Another result of London’s failed housing system – increased child poverty

Figures produced by the End Child Poverty Coalition this week show distressing levels of child poverty after housing costs are included, including within much of London.

The data breaks down levels of child poverty by parliamentary constituency, local authority, and local ward level, and shows that of the twenty constituencies with the highest levels of child poverty, seven are in London, while 11 out of 20 of the highest figures at local authority level are also in the capital.

Low pay and an insufficient social security system will all contribute to enduring levels of poverty throughout the country, but within the UK’s richest city, housing costs also significantly contribute to driving high levels of Londoners into poverty, even in the capital’s wealthier boroughs.

By comparing levels of child poverty before and after housing costs, we see that in Tower Hamlets child poverty leaps from 28.15% across the borough to 43.49%, in Islington from 23.71% to 37.67%, and in Westminster from 23.95% to 37.67%.

Indeed, a large majority of London boroughs see their levels of child poverty rise by at least ten percentage points once housing costs are included, with many seeing increases of just below 10%.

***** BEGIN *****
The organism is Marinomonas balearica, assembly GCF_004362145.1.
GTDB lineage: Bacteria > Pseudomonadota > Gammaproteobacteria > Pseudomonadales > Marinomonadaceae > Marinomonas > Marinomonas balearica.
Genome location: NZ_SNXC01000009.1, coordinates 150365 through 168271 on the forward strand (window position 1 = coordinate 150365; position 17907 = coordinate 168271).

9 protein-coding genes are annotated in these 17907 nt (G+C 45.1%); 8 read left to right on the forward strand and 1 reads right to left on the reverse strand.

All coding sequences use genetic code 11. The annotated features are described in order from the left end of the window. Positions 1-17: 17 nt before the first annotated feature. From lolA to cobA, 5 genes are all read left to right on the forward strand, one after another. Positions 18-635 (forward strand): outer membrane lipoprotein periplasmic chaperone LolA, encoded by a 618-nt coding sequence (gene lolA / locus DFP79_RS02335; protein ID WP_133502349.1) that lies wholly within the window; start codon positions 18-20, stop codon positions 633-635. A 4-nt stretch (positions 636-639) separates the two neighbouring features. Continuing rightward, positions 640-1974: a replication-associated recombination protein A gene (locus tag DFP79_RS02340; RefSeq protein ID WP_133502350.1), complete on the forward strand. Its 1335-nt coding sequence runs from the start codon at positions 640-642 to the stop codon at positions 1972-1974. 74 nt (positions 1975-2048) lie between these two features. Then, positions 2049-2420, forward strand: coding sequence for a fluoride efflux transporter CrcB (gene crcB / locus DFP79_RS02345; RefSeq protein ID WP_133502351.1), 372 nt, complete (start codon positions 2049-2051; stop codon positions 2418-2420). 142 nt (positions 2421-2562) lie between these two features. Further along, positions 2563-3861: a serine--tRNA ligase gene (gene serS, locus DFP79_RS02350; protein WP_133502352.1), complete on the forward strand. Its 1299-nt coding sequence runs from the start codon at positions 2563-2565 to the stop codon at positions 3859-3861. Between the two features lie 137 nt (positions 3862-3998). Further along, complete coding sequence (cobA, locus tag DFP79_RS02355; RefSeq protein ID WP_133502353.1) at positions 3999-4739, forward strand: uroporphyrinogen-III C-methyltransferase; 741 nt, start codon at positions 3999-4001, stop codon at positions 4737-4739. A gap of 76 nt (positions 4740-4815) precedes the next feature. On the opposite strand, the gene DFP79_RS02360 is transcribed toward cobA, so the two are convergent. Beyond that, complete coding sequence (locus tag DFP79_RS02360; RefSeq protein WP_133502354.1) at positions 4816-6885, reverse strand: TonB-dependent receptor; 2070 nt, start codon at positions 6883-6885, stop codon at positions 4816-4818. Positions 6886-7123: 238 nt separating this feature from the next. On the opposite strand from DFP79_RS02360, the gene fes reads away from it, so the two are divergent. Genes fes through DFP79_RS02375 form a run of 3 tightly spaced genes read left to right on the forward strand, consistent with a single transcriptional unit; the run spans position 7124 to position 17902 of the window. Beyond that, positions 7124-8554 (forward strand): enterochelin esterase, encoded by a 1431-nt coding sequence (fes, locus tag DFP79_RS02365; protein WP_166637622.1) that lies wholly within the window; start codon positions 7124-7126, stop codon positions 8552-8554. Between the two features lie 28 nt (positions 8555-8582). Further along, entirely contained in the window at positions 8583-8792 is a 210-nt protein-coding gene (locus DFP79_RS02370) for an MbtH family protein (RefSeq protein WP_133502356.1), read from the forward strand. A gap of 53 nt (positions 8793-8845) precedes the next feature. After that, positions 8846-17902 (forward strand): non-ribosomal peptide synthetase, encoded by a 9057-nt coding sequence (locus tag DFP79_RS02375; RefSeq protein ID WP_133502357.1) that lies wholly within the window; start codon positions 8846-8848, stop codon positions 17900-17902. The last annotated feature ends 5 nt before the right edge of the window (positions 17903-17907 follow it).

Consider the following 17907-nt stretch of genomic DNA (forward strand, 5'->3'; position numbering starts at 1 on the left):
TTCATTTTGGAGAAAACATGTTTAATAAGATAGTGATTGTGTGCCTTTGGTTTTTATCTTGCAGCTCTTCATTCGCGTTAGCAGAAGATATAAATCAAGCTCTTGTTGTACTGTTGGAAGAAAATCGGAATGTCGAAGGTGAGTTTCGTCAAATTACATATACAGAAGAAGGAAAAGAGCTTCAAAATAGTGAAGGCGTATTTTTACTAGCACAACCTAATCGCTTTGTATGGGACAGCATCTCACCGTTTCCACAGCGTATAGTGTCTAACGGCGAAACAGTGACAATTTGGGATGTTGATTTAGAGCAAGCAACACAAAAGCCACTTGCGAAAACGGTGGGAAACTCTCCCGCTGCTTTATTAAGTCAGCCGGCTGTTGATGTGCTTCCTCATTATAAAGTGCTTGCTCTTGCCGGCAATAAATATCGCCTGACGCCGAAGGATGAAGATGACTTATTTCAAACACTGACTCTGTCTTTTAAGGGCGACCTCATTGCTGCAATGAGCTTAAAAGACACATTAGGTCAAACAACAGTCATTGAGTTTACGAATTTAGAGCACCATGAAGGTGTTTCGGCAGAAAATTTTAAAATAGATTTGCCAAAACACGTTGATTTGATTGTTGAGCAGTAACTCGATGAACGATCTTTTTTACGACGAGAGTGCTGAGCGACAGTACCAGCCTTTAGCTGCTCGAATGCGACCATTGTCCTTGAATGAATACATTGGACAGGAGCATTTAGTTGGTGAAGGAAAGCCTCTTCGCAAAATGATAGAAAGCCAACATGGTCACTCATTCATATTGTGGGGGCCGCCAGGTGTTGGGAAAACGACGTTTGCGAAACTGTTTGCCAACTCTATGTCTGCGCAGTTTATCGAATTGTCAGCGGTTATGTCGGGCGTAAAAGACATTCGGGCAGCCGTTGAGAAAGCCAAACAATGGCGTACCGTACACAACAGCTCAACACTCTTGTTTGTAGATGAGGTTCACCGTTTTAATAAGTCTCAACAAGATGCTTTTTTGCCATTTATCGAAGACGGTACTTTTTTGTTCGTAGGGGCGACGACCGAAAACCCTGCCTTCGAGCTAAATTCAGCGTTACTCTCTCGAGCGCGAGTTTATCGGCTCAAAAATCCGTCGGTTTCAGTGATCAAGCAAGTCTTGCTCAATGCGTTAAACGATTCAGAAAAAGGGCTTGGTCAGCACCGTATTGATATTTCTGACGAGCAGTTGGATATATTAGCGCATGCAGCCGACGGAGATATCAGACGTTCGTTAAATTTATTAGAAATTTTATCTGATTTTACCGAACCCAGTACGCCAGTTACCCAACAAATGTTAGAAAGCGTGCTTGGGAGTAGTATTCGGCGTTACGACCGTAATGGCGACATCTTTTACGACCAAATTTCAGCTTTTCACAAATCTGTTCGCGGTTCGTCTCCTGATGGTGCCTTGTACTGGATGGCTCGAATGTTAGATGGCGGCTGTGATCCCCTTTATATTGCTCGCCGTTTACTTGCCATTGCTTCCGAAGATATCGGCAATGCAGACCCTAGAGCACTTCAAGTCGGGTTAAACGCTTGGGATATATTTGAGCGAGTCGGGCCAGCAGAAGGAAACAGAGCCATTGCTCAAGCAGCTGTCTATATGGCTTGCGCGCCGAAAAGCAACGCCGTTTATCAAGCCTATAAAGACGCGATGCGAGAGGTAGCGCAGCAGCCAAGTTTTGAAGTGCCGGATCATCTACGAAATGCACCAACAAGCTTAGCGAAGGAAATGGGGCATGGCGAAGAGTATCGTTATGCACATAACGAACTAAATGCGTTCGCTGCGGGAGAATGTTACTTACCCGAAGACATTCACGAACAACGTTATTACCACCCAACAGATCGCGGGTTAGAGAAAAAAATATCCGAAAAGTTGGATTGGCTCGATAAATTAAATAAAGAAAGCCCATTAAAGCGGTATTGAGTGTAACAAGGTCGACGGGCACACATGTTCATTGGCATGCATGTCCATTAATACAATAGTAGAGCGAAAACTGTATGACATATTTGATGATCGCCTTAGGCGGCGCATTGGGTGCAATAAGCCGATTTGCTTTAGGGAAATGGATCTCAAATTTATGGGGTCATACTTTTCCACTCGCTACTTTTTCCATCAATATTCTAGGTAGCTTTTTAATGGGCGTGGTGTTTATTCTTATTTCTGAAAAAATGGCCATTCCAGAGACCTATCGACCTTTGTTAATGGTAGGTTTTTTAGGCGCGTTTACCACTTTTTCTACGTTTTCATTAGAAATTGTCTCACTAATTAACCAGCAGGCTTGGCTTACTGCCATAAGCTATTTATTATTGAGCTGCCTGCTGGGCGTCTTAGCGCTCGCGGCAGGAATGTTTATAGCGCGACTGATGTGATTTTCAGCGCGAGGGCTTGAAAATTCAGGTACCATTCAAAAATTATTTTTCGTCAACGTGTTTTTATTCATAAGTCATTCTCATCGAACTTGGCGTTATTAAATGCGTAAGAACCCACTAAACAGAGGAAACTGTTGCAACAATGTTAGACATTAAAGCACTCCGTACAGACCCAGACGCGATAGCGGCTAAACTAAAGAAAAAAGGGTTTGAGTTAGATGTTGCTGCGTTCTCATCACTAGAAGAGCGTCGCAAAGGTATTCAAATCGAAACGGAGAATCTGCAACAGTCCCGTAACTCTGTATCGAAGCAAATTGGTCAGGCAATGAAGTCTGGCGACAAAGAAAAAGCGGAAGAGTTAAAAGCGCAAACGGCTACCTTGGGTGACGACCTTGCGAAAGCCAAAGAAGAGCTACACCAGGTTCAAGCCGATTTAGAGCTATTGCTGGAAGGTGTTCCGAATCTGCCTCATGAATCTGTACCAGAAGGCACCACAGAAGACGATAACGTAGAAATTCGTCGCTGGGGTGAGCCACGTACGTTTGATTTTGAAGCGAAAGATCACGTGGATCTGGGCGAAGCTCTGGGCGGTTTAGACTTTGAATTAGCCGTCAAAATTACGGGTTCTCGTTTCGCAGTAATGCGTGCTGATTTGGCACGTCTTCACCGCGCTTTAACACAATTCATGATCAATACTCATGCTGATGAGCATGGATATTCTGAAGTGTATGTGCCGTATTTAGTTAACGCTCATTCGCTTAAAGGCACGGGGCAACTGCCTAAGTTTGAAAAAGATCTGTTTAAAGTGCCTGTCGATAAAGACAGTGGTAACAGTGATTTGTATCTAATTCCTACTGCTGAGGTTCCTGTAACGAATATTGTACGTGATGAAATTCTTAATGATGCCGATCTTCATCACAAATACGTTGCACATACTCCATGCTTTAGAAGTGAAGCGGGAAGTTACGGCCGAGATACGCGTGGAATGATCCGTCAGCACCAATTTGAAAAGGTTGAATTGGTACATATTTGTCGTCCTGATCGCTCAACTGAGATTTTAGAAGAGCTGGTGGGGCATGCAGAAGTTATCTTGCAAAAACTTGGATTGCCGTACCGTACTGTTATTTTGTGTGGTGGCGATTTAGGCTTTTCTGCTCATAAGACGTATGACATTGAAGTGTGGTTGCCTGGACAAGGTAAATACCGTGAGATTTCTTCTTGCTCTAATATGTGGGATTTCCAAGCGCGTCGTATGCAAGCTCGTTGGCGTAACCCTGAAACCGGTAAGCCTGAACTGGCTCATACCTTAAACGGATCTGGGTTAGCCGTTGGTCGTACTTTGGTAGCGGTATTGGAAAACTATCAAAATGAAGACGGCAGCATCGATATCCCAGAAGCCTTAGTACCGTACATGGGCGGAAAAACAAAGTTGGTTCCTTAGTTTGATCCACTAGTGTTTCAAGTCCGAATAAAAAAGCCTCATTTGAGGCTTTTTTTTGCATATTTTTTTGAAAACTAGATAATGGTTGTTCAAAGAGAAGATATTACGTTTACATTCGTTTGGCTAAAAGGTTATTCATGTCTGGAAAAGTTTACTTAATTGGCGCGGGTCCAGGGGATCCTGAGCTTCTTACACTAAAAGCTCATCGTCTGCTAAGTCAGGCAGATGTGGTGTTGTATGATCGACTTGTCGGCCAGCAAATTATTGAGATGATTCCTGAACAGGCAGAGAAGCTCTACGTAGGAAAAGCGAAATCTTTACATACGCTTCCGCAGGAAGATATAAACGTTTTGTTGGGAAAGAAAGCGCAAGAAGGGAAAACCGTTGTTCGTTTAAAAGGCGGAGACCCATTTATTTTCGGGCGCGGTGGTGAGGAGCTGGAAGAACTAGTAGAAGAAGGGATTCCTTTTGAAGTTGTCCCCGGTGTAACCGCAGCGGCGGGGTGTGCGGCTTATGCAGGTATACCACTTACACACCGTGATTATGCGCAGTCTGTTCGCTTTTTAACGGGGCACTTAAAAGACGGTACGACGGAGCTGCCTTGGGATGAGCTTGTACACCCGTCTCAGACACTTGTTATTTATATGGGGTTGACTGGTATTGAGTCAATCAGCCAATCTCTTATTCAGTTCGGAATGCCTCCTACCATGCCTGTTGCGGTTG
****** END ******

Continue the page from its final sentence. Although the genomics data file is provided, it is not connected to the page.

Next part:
Considering the figures at a constituency level, we also see that of the ten areas with the highest levels of child poverty in London, seven of these areas fall within the ten highest renter populations across the country, per the 2011 census, and mapped out in our Renter Power report from 2015.

London Parliamentary Constituency

% Child Poverty
(After Housing Costs)

Poplar and Limehouse

43.70%

Bethnal Green and Bow

43.20%

Hackney South and Shoreditch

40.90%

Westminster North

40.60%

Vauxhall

39.60%

Bermondsey and Old Southwark

39.50%

Edmonton

39.20%

Islington South and Finsbury

38.90%

Camberwell and Peckham

38.70%

Tottenham

38.40%

Now we don’t have all the data needed to make a stronger link between tenure and poverty, but it is undeniable from these figures that housing costs push high levels of children into poverty, and this is most likely where there are also high levels of private rented accommodation.

With the average monthly rent in London’s private rented sector standing at £1,452 in the first quarter of 2016, compared with weekly affordable rents from 2015 data of £104.94 (council – see table 702) or £121.41 (social housing provider – see table 704), we can see how much more difficult to cope as a private renter in London.

This will only get worse as those on local housing allowance (already only covering the 30% lowest rents in London) will see the benefit frozen until 2020, while recent forecasts suggest a 24.5% rise in private rents up to 2021 and work done by Shelter last year exposing the growing affordability gap for private renters claiming LHA.

Only government intervention can stop this. Either we need a benefits system that properly reflects the huge costs of private renting in London, or we need to consider how to reduce those costs. Housebuilding is not a fix-all solution, and won’t impact most of the private rented sector.

If government is serious about addressing child poverty, mass investment in social housing is needed, and London needs to start investigating rent controls as soon as possible, or we will see some areas of London where half of all children live in poverty.

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